Objective: To evaluate the effect of parietal peritoneal closure at cesarean delivery on adhesion formation.
Methods: A prospective cohort study of women undergoing first repeat cesarean delivery was designed. All surgeons were asked immediately after surgery to score the severity and location of adhesions. Patient records were then abstracted to assess prior surgical technique, including parietal peritoneal closure, other attributes of first surgery, and patient characteristics. Exclusion criteria included adhesions, other surgery, or use of permanent suture at the first cesarean, unavailable first postoperative note and course, wound infection or breakdown following first surgery, intervening pelvic surgery, insulin-dependent diabetes mellitus, and steroid-dependent disease. The chi2 test and multivariable logistic regression were used for statistical comparison and analysis. A total of 128 patients was required to have 80% power to detect a 50% reduction in adhesions when the parietal peritoneum was left open.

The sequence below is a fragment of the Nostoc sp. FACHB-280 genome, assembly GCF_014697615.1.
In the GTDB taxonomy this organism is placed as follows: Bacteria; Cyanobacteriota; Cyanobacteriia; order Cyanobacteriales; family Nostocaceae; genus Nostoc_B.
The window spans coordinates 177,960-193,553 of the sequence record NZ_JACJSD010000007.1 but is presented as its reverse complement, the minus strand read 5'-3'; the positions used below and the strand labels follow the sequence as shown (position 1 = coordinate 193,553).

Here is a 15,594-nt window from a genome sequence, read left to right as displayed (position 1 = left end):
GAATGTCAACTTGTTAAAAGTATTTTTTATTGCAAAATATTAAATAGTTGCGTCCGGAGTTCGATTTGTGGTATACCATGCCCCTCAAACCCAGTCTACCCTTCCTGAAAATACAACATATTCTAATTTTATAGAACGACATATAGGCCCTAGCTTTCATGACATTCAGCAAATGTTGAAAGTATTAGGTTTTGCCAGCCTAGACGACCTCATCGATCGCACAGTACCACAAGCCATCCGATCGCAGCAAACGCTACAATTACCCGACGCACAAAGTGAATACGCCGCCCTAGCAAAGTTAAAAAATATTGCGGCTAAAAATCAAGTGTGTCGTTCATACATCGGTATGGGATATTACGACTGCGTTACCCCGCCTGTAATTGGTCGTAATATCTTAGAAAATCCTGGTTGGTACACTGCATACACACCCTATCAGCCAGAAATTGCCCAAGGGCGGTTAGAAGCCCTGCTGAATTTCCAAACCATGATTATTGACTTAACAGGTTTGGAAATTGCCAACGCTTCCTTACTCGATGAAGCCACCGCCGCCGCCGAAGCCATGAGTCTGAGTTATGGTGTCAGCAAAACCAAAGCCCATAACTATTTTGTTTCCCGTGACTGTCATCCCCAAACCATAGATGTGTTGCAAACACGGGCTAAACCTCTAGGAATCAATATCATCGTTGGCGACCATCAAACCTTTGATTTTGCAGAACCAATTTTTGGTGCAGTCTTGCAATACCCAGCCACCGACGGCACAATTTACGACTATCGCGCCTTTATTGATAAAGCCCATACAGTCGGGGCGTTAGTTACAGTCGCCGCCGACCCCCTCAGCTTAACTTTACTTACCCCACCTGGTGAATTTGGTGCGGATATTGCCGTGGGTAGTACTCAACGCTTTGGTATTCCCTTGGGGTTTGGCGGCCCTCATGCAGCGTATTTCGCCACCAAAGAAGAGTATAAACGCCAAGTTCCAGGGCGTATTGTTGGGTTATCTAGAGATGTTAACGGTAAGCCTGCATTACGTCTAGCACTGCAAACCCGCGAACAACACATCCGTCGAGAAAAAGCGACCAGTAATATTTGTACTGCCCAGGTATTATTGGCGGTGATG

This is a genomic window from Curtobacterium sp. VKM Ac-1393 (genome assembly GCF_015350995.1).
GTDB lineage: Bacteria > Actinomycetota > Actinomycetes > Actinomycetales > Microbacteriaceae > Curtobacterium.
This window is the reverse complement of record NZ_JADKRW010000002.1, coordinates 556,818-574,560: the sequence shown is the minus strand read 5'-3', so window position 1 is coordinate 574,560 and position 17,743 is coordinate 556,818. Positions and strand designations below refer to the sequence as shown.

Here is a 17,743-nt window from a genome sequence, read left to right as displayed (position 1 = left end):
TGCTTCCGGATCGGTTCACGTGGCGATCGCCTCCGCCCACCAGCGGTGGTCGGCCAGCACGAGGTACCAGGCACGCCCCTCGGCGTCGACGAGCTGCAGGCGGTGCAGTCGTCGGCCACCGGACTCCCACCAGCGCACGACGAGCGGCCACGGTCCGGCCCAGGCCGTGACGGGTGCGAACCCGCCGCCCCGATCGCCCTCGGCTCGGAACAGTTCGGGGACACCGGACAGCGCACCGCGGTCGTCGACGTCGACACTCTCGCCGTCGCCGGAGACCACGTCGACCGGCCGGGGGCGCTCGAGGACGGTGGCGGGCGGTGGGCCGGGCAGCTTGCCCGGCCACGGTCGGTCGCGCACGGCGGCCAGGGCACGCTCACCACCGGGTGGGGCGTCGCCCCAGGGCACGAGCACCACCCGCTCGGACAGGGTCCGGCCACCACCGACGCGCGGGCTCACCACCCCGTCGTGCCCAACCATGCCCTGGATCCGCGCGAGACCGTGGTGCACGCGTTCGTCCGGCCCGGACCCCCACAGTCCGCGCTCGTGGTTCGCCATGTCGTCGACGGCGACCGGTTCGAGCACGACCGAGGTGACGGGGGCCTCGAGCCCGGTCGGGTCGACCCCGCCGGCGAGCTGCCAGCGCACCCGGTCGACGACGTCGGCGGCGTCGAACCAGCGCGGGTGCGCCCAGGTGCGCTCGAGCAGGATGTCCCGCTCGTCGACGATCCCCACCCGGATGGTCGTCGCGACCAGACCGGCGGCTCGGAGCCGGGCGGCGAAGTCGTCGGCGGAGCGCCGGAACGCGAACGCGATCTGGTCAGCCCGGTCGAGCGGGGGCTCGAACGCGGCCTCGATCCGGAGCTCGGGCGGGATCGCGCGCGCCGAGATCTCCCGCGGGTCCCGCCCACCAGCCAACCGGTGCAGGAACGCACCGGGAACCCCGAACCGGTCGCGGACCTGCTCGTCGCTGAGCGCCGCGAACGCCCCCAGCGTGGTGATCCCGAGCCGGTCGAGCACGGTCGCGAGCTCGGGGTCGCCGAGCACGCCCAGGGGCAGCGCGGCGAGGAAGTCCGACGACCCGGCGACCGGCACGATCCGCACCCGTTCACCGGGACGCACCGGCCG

Results: One hundred seventy-three patients were enrolled. Prior parietal peritoneal closure was associated with significantly fewer dense and filmy adhesions (52% versus 73%, P = .006) and significantly fewer dense adhesions (30% versus 45%, P = .043). When controlling for potential confounding variables, including prior infection, visceral peritoneal closure, rectus muscle closure, payor status, ethnicity, maternal age, gestational diabetes, and labor, parietal peritoneal closure at primary cesarean delivery was 5-fold protective against all adhesions (odds ratio 0.20, 95% confidence interval 0.08-0.49), and 3-fold protective against dense adhesions (odds ratio 0.32, 95% confidence interval 0.13-0.79). Omental-fascial adhesions were decreased most consistently.
Conclusion: Parietal peritoneal closure at primary cesarean delivery was associated with significantly fewer dense and filmy adhesions. The practice of nonclosure of the parietal peritoneum at cesarean delivery should be questioned.